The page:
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IN RE: JON J.
This is an appeal from an adjudication made by the Ottawa County Court of Common Pleas, Juvenile Division. Because we conclude that there was insufficient evidence to establish the offense for which appellant was adjudicated a juvenile traffic offender, we reverse.
On August 14, 2000, a Port Clinton police officer heard the squealing of automobile tires. At the same time, the officer observed approximately a block away a blue Chevrolet Corvette entering the parking lot of a school. The officer went to the school parking lot, where he found several people, including appellant, seventeen-year-old Jon J.
The officer inquired about the squealing tires. Appellant reported that the Corvette was his and that the squealing tires occurred when he entered the school parking lot too fast, losing traction as he decelerated and executed a lefthand turn. The officer charged appellant with a violation of Port Clinton Municipal Ordinance 331.36, which prohibits “squealing” or “peeling tires.”
The matter proceeded to a trial before the juvenile court. There, appellant was adjudicated to be a juvenile traffic offender.
Appellant now appeals that adjudication, setting forth the following two assignments of error:
“ASSIGNMENT OF ERROR No. 1: The trial court incorrectly applied TRAF. 331.36.
“ASSIGNMENT OF ERROR No. 2: The trial court's decision was against the manifest weight of the evidence.”
Section 331.36 of the Codified Port Clinton Ordinances provides as follows:
“331.36 SQUEALING TIRES, ‘PEELING,’ CRACKING EXHAUST NOISES.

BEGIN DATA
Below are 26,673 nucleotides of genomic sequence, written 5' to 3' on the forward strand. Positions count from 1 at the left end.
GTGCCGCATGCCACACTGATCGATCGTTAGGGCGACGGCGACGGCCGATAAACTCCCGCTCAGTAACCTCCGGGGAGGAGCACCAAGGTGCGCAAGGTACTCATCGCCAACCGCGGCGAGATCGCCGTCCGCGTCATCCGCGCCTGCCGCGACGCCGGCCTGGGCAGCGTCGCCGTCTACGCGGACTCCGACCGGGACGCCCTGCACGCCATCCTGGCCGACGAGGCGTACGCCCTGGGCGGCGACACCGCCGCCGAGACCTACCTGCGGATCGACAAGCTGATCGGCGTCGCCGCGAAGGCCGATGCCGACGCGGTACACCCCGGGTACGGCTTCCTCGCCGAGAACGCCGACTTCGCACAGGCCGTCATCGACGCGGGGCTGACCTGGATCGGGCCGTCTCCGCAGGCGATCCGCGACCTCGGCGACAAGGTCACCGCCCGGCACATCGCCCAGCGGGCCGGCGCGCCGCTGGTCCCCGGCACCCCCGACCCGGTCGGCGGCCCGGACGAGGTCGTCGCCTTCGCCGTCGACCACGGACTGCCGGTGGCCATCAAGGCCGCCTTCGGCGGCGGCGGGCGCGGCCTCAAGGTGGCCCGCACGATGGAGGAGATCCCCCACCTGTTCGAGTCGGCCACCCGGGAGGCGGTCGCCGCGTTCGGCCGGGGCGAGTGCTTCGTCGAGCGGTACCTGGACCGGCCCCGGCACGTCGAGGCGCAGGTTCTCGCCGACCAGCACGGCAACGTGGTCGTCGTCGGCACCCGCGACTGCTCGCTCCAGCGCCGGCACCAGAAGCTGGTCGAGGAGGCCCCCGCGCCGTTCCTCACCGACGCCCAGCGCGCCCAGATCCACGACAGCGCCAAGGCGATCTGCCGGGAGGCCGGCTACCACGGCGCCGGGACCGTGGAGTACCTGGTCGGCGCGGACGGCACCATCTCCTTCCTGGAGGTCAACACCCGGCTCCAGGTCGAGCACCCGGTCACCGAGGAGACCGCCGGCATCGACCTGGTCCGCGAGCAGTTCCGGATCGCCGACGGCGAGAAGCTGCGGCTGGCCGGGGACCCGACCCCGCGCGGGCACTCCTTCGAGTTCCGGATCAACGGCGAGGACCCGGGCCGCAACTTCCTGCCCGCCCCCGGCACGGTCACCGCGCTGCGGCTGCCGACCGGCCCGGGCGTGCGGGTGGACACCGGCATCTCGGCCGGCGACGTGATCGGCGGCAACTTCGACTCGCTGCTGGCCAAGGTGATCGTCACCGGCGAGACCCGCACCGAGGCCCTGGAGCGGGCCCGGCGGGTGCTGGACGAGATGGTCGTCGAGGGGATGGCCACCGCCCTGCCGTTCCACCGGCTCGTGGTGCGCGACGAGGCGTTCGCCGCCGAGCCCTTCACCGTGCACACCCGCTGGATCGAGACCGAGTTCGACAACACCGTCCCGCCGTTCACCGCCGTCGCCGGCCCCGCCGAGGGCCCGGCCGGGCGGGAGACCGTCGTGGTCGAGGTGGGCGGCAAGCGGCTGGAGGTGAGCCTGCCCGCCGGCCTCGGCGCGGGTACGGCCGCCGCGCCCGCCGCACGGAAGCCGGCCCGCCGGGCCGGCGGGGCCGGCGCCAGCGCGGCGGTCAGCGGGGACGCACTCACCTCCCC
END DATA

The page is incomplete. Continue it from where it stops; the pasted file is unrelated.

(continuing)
“No person shall unnecessarily race the motor of any vehicle and no person shall operate any motor vehicle, except in an emergency, in such a manner that the vehicle is so rapidly accelerated or started from a stopped position that the exhaust system emits a loud, cracking or chattering noise unusual to its normal operation, or whereby the tires of such vehicle squeal or leave tire marks on the roadway, commonly called ‘peeling’.”
R.C. 2901.04(A) provides that code sections defining criminal offenses “shall be strictly construed against the state, and liberally construed in favor of the accused.” This rule of construction is applicable to municipal ordinances. Vermilion v. Stevenson (1982), 7 Ohio App.3d 170, 171, 7 OBR 215, 216-217, 454 N.E.2d 965, 966-967,
Port Clinton Ordinance 331.36 defines more than one offense. The elements pertinent to the offense charged here are that no person:
1. shall operate a motor vehicle;
2. in a manner of rapid acceleration or start from a stopped position;
3. whereby the tires squeal or leave tire marks on the roadway (peeling).
The prosecution has the burden of proving each of these elements beyond a reasonable doubt. R.C. 2901.05(A).
In this matter, the prosecution presented no evidence that the tires on appellant's vehicle squealed because of a rapid acceleration or a rapid start. Indeed, the only testimony presented was that appellant's tires squealed during deceleration in a turn. Consequently, the evidence submitted was insufficient as a matter of law to sustain a conviction under the ordinance at issue. See State v. Thompkins (1997), 78 Ohio St.3d 380, 386-387, 678 N.E.2d 541, 546-547, Accordingly, both of appellant's assignments of error are well taken.
On consideration whereof, the judgment of the Ottawa County Court of Common Pleas, Juvenile Division, is reversed. Costs to appellee.
PETER M. HANDWORK and RICHARD W. KNEPPER, JJ., concur.
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